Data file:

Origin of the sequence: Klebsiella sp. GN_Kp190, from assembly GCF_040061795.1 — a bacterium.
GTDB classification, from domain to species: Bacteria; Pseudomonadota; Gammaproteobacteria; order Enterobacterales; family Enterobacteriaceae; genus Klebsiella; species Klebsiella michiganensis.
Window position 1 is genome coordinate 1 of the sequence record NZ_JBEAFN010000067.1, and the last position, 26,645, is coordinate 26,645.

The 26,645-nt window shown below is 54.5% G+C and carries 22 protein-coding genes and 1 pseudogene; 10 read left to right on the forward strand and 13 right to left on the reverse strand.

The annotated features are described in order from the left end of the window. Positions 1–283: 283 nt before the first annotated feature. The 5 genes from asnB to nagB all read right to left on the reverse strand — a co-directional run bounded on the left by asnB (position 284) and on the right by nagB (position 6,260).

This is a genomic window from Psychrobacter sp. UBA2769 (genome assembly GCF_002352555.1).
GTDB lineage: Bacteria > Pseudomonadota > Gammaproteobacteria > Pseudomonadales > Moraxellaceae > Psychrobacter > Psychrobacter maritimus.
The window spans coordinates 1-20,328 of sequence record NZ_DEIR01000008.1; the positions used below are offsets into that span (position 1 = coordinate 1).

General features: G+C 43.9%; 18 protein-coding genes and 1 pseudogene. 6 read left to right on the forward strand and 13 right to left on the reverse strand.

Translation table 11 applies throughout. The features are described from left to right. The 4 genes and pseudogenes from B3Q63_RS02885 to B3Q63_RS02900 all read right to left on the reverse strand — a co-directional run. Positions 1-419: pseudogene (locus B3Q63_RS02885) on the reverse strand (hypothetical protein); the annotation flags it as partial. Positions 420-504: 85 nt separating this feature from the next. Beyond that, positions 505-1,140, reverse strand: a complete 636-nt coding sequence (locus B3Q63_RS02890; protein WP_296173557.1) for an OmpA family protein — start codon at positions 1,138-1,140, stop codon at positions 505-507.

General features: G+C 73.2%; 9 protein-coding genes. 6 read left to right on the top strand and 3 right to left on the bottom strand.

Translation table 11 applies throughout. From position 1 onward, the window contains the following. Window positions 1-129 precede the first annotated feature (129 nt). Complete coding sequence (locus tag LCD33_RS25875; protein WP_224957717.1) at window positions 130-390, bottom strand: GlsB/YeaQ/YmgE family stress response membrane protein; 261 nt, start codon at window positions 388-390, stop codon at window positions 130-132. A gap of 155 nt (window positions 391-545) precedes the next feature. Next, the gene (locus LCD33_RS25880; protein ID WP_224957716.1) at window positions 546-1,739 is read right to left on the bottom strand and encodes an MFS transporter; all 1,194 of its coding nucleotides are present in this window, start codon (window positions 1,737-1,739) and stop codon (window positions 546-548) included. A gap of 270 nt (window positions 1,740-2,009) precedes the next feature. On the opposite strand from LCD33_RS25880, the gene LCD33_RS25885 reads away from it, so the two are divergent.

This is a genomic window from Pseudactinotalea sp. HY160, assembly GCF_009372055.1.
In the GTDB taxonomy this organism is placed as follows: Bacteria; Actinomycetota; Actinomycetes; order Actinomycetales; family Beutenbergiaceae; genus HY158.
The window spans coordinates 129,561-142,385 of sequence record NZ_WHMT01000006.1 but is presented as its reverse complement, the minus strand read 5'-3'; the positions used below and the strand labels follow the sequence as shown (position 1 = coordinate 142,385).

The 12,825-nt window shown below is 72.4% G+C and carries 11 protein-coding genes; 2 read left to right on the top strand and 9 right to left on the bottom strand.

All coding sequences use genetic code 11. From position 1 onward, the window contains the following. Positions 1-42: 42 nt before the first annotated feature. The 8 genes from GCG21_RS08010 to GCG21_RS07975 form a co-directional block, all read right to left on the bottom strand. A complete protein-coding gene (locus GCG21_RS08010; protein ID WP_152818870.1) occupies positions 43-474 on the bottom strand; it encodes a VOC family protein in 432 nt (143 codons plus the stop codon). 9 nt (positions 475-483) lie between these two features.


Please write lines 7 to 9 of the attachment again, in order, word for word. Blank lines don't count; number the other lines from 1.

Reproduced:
GTDB lineage: Bacteria > Pseudomonadota > Gammaproteobacteria > Pseudomonadales > Moraxellaceae > Psychrobacter > Psychrobacter maritimus.
The window spans coordinates 1-20,328 of sequence record NZ_DEIR01000008.1; the positions used below are offsets into that span (position 1 = coordinate 1).

General features: G+C 43.9%; 18 protein-coding genes and 1 pseudogene. 6 read left to right on the forward strand and 13 right to left on the reverse strand.